straightforward, having evidence about Z that's not related that's not X or Y

doesn't change the ability of a variable to influence one, but to which is

directly connected. So here also,

if X is directly connected to Y in either the causal or the evidential direction,

if you tell me something about one of them, it can change my beliefs about the

other. Now, let's look at these four cases that

are that are the cases that are the most interesting ones.

That is when can X influence Y via intervening node W?

'Kay? And now there's really two cases,

either W is in my evidence set Z, oops, sorry, either it's in my evidence set Z

or it's not. So let's start with a case where W is not

in my evidence case in the evidence set Z.

Well, on this case, I didn't get to observe the W, so I'm asking whether X

can influence Y via W, and there's really no difference between

this case and the previous one. That is, for example, difficulty can

still influence letter via grade if the grade is not observed.

So here, here, and here we have exactly the same

behavior as before. That is, the intermediate variable

through which the influence flowed was not observed, and therefore,

there's no reason Y Y observing X can change things.

Before we go down to the final case, let's contrast this for these three

cases, with the case where W is observed, W is evidence.

So now, lets consider for example this tray over here where difficulty

influences the letter via grade. So this is not an edge in the Bayesian

network, this is just demonstrating the flow of

influence on [INAUDIBLE] double line. So now, the question is, we know that,

that not, that observing difficulty can change my distribution of the value of

the letter, but what if I tell you the grade?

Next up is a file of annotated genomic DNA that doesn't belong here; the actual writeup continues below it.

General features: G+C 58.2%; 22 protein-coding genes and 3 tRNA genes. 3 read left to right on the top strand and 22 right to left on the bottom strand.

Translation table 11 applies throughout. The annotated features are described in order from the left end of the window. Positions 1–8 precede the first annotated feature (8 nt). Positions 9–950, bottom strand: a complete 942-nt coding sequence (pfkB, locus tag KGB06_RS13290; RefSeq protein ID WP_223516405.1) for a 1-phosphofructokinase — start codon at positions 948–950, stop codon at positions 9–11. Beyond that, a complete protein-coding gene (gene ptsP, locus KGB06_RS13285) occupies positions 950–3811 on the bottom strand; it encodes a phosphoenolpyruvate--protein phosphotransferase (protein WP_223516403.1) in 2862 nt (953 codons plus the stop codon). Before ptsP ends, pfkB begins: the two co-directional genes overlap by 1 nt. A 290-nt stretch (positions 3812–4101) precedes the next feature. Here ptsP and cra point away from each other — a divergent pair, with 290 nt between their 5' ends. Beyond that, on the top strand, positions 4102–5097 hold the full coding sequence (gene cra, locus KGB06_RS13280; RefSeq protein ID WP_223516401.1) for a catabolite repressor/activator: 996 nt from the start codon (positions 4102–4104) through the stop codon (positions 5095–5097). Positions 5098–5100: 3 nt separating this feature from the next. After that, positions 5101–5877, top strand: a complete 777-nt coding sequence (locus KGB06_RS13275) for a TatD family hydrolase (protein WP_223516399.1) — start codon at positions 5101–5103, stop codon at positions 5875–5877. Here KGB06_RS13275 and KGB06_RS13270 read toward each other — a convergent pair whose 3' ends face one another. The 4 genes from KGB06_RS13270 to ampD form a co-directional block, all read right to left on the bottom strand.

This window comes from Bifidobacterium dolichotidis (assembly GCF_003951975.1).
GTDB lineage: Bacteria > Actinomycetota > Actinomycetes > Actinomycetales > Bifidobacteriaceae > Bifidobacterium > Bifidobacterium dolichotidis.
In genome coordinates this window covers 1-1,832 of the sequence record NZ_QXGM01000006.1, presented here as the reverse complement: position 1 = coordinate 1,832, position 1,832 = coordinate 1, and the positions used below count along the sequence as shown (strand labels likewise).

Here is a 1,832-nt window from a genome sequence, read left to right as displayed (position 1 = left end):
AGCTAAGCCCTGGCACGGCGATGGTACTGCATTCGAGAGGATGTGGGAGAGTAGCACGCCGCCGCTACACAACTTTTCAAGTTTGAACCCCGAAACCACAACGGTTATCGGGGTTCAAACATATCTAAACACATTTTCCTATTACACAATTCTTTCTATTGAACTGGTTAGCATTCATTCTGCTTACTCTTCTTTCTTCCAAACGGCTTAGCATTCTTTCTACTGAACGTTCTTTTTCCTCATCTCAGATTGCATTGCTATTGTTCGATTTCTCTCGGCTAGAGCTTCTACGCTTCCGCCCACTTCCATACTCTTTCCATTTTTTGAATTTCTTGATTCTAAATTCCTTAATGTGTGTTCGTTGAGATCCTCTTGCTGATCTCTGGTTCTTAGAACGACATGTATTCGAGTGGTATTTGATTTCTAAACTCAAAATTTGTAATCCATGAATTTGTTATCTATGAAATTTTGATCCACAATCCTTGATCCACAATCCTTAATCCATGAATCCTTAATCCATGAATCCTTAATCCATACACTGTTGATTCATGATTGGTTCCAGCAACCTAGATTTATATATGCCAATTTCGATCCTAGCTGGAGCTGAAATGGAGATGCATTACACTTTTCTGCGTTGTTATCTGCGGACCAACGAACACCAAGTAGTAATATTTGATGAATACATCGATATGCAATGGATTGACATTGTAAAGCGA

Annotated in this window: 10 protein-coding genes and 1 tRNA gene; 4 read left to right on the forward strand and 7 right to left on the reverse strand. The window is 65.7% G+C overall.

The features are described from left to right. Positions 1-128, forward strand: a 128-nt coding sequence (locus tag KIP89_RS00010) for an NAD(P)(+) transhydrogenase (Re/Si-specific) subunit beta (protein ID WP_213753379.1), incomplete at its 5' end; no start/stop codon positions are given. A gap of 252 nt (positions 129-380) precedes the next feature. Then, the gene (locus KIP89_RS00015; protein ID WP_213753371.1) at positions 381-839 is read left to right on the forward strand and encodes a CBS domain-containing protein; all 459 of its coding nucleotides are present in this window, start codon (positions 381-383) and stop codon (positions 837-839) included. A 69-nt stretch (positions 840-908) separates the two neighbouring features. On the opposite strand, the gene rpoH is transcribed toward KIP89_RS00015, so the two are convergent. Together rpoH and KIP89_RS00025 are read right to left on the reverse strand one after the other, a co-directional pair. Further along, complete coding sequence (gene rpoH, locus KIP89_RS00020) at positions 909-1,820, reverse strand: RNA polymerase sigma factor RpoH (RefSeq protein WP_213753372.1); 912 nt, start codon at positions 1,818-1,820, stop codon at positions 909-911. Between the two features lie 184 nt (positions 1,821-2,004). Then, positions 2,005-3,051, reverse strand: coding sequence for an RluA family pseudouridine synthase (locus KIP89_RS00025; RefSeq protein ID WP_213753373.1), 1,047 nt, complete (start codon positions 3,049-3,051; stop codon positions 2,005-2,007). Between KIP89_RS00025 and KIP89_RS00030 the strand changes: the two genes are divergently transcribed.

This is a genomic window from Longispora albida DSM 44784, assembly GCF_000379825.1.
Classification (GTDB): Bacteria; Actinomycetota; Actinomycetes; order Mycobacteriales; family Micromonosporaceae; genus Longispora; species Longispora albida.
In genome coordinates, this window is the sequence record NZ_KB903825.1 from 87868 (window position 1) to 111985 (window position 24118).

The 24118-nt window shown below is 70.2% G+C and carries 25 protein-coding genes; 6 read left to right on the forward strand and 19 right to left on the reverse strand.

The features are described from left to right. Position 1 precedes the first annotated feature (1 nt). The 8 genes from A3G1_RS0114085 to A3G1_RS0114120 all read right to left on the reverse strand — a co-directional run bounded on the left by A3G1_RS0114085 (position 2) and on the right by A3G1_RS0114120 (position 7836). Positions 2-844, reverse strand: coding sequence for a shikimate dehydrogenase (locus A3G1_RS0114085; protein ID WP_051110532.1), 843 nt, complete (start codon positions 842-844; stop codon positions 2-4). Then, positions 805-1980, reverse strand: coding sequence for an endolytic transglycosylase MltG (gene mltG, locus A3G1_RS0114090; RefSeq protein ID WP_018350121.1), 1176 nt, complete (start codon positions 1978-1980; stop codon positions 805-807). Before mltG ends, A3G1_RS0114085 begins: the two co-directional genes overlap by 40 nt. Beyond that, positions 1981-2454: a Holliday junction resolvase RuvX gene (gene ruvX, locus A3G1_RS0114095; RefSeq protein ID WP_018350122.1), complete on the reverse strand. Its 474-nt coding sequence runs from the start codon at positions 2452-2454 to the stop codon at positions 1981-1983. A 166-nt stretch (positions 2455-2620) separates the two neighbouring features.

That is, I know the student got an A in the class.

Now I'm telling you that the class is really hard,

does that change the probability distribution of the letter?

No, because we already know that the student

got an A, the letter only depends on the grade. And

so in this case, influence can't flow through grade if grade is observed.

So in this case, we have this situation what about the evidential case where

we've already talked about the fact, that evidential, that, that probabilistic

influence is symmetrical? So if difficulty can't influence letter

where grade is observed, letter can't influence difficulty when grade is

observed. And so once again, we have an no

influence in here. Finally well, not finally, but the third

case is the one where we have a common cause that has two effects.

So in this case for, for example, the SAT changing my beliefs in grade via

intelligence. And again, we know we've already examples

in fact, that the SAT can change the probability distribution in grade. But if

I tell you that the student is intelligent, then, if, then it doesn't,

there's no way for the SAT to change my probability distribution in grade.

Now, I'm giving you this as sort of a high level intuitive argument,

but it's it's possible, and we'll actually go through an argument

to demonstrate that this is really what's going on here and that these

probabilistic influences are lack there really do hold in, in a graph such as

this. Okay,

so let's talk about the last and, and most interesting case, which is the case

where we have the structure. So, this is this case over here, X, and

so for example, difficultly, can difficulty influence intelligence via

grade? And if grade is observed, this is exactly

the case that we've seen before, this is the case of intercausal reasoning

or that, that we demonstrated earlier. So in this case, if W is in Z,

actually, we're in the case where influence can flow,

so this case is working in exactly the opposite to the previous three cases.